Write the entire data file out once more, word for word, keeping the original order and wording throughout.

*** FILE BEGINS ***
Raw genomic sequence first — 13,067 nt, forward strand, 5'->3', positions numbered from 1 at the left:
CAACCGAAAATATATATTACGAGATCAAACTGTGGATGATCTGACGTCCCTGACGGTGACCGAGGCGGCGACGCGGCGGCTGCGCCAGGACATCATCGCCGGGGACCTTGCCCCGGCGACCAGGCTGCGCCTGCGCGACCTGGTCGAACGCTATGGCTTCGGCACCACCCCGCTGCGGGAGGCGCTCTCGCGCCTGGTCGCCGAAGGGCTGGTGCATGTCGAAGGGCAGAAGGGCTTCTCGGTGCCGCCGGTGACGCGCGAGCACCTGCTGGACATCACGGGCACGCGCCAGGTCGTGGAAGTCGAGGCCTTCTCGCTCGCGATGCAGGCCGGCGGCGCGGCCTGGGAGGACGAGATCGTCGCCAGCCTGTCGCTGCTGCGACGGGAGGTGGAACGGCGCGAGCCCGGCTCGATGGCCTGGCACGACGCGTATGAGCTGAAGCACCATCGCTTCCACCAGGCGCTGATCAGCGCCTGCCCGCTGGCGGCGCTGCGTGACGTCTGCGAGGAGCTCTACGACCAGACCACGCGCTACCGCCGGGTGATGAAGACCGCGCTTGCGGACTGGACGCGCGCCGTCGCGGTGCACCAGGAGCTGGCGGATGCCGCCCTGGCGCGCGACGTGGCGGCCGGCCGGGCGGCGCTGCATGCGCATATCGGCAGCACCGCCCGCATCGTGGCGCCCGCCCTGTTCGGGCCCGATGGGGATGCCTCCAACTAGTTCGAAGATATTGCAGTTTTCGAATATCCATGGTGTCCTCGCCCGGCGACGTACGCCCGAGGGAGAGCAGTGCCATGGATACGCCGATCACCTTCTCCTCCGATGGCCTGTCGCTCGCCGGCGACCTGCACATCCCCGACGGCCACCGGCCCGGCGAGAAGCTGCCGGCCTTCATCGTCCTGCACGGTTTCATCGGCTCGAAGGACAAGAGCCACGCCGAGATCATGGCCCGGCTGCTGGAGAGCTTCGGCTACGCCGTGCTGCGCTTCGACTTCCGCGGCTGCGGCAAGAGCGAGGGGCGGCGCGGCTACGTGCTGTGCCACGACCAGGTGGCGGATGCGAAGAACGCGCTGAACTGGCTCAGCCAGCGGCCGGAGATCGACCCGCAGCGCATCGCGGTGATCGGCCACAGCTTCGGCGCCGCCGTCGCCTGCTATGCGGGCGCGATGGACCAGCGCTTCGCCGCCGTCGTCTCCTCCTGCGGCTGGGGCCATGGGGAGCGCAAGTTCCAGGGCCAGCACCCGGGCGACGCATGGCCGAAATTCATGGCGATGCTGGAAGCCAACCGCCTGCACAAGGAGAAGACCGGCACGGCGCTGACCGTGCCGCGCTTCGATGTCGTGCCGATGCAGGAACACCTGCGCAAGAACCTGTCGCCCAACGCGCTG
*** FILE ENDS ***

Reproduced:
Raw genomic sequence first — 13,067 nt, forward strand, 5'->3', positions numbered from 1 at the left:
CAACCGAAAATATATATTACGAGATCAAACTGTGGATGATCTGACGTCCCTGACGGTGACCGAGGCGGCGACGCGGCGGCTGCGCCAGGACATCATCGCCGGGGACCTTGCCCCGGCGACCAGGCTGCGCCTGCGCGACCTGGTCGAACGCTATGGCTTCGGCACCACCCCGCTGCGGGAGGCGCTCTCGCGCCTGGTCGCCGAAGGGCTGGTGCATGTCGAAGGGCAGAAGGGCTTCTCGGTGCCGCCGGTGACGCGCGAGCACCTGCTGGACATCACGGGCACGCGCCAGGTCGTGGAAGTCGAGGCCTTCTCGCTCGCGATGCAGGCCGGCGGCGCGGCCTGGGAGGACGAGATCGTCGCCAGCCTGTCGCTGCTGCGACGGGAGGTGGAACGGCGCGAGCCCGGCTCGATGGCCTGGCACGACGCGTATGAGCTGAAGCACCATCGCTTCCACCAGGCGCTGATCAGCGCCTGCCCGCTGGCGGCGCTGCGTGACGTCTGCGAGGAGCTCTACGACCAGACCACGCGCTACCGCCGGGTGATGAAGACCGCGCTTGCGGACTGGACGCGCGCCGTCGCGGTGCACCAGGAGCTGGCGGATGCCGCCCTGGCGCGCGACGTGGCGGCCGGCCGGGCGGCGCTGCATGCGCATATCGGCAGCACCGCCCGCATCGTGGCGCCCGCCCTGTTCGGGCCCGATGGGGATGCCTCCAACTAGTTCGAAGATATTGCAGTTTTCGAATATCCATGGTGTCCTCGCCCGGCGACGTACGCCCGAGGGAGAGCAGTGCCATGGATACGCCGATCACCTTCTCCTCCGATGGCCTGTCGCTCGCCGGCGACCTGCACATCCCCGACGGCCACCGGCCCGGCGAGAAGCTGCCGGCCTTCATCGTCCTGCACGGTTTCATCGGCTCGAAGGACAAGAGCCACGCCGAGATCATGGCCCGGCTGCTGGAGAGCTTCGGCTACGCCGTGCTGCGCTTCGACTTCCGCGGCTGCGGCAAGAGCGAGGGGCGGCGCGGCTACGTGCTGTGCCACGACCAGGTGGCGGATGCGAAGAACGCGCTGAACTGGCTCAGCCAGCGGCCGGAGATCGACCCGCAGCGCATCGCGGTGATCGGCCACAGCTTCGGCGCCGCCGTCGCCTGCTATGCGGGCGCGATGGACCAGCGCTTCGCCGCCGTCGTCTCCTCCTGCGGCTGGGGCCATGGGGAGCGCAAGTTCCAGGGCCAGCACCCGGGCGACGCATGGCCGAAATTCATGGCGATGCTGGAAGCCAACCGCCTGCACAAGGAGAAGACCGGCACGGCGCTGACCGTGCCGCGCTTCGATGTCGTGCCGATGCAGGAACACCTGCGCAAGAACCTGTCGCCCAACGCGCTG